Food manufacturers must focus on getting all their devices connected in order to allow for the bi-directional exchange of data to and from devices and sensors—and a step beyond that involves delivering that data into the cloud. The food industry currently stands at an advantage because the majority of the sensors needed to ensure product consistency are largely in place already. Therefore, food manufacturers should build on these existing sensor investments to eventually collect usable qualitative data from them to analyze food production. Due to security concerns, some food manufacturers have been slow to connect their automated devices. However, these concerns can be addressed by selecting connectivity approaches and solutions that best match existing levels of support between automation systems and the IT resources they connect with.
Ultimately, investments made in either updating or replacing your existing infrastructure will pay off in the long run due to improved production efficiency and reduced operating costs resulting from implemented automation systems.
Using Data Effectively
Many organizations face a vast amount of data from which they fail to gain any insight. Sensors on food manufacturing infrastructure collect information that is useless if unorganized or unanalyzed. However, understanding what types of data your connected machines are collecting, and learning to leverage real-time analytics and predictive tools, will enable food manufacturers to make better-informed decisions—and as a result, optimize their operations. For example, real-time analytics can detect the slightest changes in operations, allowing food manufacturers to predict whether a machine may fail and address the issue before it slows production. In addition to improving manufacturing efficiency, the insights gained by using data effectively can help increase your company’s top line growth.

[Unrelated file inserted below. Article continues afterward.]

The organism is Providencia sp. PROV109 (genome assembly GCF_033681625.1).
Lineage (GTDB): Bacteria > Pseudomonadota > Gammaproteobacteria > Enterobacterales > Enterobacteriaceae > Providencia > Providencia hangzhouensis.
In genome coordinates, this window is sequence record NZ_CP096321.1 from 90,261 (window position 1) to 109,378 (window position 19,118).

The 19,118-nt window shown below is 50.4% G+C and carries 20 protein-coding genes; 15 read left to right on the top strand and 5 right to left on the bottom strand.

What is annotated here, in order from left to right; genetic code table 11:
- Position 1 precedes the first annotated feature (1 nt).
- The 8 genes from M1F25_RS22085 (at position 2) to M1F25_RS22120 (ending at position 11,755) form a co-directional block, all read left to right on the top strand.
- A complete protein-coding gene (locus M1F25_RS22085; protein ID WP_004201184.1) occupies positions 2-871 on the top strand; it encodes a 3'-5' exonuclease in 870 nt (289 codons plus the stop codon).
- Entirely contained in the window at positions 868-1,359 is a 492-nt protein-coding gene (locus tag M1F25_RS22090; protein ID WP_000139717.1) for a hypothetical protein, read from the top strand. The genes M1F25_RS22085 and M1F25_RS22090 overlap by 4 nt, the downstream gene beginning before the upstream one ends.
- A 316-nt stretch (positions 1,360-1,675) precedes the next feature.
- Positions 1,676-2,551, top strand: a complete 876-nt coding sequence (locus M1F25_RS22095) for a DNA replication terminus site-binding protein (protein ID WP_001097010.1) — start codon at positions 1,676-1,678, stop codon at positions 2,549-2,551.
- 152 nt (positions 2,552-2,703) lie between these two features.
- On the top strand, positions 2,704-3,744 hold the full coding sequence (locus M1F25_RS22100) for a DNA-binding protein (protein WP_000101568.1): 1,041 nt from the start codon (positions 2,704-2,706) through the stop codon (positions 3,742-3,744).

Even further down the line, IIoT can help food manufacturers create a smart supply and demand chain through consumer-generated data. As “smart” IoT-enabled refrigerators—ones that allow users to automatically keep “inventory” of their food at home, view the information from their smartphones and even set automatic purchase reminders when stocks gets low—grow in popularity, the ability to monitor consumer demands grows as well. Real-time insight into these types of market shifts will enable supply chain systems to better inform product preferences, which in turn will influence manufacturers’ production, materials and distribution planning, thus eliminating unnecessary warehousing, refrigeration, transportation and inventory costs.
Getting IIoT Right
Food manufacturers have the potential to break through the buzz and intangible hype around IIoT and realize its true value—if they approach the shift strategically and learn to overcome obstacles during this transition. Establishing the right deployment strategy, connecting and leveraging your existing technology investments, and gaining actionable insights from your data are three ways in which food manufacturers can best approach automating their systems. Overcoming crossroads early on will only enable them to optimize operations and realize cost savings over time.
Jason Anderson is a food and beverage strategist at Stratus Technologies.